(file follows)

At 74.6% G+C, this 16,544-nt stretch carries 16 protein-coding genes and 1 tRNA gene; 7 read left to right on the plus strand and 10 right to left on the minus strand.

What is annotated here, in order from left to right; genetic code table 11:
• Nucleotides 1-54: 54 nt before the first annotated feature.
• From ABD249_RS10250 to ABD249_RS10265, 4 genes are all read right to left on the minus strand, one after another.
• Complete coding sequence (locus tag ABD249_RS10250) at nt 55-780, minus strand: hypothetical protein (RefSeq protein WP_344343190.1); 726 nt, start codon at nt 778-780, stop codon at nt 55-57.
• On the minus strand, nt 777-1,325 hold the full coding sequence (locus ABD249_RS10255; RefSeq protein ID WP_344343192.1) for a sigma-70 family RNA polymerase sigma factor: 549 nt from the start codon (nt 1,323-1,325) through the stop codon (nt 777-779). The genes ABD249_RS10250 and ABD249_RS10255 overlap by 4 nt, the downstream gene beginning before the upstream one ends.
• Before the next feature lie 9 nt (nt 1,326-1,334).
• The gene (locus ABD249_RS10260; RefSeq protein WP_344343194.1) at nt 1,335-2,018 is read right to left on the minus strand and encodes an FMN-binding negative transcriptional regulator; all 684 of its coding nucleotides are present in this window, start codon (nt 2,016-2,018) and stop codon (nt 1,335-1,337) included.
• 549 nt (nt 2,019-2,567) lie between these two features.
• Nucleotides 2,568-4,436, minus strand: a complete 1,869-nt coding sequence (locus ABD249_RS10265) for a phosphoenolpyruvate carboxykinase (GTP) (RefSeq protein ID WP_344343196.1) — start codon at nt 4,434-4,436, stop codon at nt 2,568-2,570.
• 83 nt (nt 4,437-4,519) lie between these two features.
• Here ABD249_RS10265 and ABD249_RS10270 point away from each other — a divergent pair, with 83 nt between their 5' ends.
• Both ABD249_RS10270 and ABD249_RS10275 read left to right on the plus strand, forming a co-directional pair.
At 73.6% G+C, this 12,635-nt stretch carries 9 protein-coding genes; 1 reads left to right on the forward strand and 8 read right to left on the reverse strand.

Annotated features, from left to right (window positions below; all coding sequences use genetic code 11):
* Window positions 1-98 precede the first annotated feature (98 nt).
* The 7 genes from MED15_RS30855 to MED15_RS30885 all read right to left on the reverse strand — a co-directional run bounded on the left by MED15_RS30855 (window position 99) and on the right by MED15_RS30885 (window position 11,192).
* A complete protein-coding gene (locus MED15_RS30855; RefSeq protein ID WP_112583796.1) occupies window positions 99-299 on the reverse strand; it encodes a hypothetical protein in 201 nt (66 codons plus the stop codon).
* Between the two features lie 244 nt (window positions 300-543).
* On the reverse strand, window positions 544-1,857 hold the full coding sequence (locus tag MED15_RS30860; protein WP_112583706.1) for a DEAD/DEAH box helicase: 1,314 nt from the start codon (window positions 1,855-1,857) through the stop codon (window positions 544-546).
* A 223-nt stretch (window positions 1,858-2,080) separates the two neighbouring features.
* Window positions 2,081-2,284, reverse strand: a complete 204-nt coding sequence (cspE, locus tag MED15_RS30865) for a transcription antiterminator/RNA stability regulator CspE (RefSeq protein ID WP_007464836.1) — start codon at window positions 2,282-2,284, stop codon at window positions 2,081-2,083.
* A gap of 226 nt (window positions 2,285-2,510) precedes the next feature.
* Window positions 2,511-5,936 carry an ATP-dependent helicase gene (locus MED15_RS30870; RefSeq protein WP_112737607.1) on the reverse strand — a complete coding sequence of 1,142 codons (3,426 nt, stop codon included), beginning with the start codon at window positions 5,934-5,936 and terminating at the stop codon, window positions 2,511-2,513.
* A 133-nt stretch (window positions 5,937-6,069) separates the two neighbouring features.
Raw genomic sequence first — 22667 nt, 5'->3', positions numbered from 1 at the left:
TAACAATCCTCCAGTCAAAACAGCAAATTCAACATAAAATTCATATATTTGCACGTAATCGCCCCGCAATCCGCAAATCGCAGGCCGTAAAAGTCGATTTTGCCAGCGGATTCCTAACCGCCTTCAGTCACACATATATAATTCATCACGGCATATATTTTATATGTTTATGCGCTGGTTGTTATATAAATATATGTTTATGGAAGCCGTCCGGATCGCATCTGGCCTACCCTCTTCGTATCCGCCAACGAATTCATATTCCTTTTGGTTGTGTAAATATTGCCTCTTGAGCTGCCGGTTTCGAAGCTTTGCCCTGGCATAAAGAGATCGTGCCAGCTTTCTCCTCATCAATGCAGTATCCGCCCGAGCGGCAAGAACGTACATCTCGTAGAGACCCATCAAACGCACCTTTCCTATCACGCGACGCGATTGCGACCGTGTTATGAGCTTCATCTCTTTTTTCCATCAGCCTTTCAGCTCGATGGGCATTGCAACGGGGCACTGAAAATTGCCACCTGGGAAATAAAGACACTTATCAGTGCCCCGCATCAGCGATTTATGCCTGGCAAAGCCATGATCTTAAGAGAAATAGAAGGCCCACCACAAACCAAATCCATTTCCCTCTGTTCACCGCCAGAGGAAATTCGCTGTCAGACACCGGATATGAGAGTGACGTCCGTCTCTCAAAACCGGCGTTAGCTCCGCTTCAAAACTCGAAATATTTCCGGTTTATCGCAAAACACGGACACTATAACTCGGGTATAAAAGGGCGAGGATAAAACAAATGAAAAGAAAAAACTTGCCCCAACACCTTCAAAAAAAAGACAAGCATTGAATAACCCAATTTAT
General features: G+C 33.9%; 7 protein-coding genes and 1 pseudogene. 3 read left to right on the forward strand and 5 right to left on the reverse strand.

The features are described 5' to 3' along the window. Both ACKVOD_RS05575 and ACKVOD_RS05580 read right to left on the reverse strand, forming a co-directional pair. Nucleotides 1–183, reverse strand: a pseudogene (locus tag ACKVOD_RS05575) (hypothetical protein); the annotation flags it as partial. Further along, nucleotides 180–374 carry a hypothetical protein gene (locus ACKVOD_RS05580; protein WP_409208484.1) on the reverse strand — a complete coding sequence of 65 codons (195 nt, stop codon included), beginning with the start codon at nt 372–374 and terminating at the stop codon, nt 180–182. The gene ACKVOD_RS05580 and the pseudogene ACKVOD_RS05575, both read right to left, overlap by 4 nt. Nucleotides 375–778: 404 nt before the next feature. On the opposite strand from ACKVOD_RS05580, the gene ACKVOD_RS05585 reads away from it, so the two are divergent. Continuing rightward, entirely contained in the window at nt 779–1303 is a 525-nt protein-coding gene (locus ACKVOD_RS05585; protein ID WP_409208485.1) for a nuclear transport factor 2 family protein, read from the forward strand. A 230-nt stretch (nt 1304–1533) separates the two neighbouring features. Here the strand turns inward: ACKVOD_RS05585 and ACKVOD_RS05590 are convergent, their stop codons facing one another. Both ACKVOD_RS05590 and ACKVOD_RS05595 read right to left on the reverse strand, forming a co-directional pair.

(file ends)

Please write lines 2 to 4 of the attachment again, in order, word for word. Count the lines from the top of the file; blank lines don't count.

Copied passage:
What is annotated here, in order from left to right; genetic code table 11:
• Nucleotides 1-54: 54 nt before the first annotated feature.
• From ABD249_RS10250 to ABD249_RS10265, 4 genes are all read right to left on the minus strand, one after another.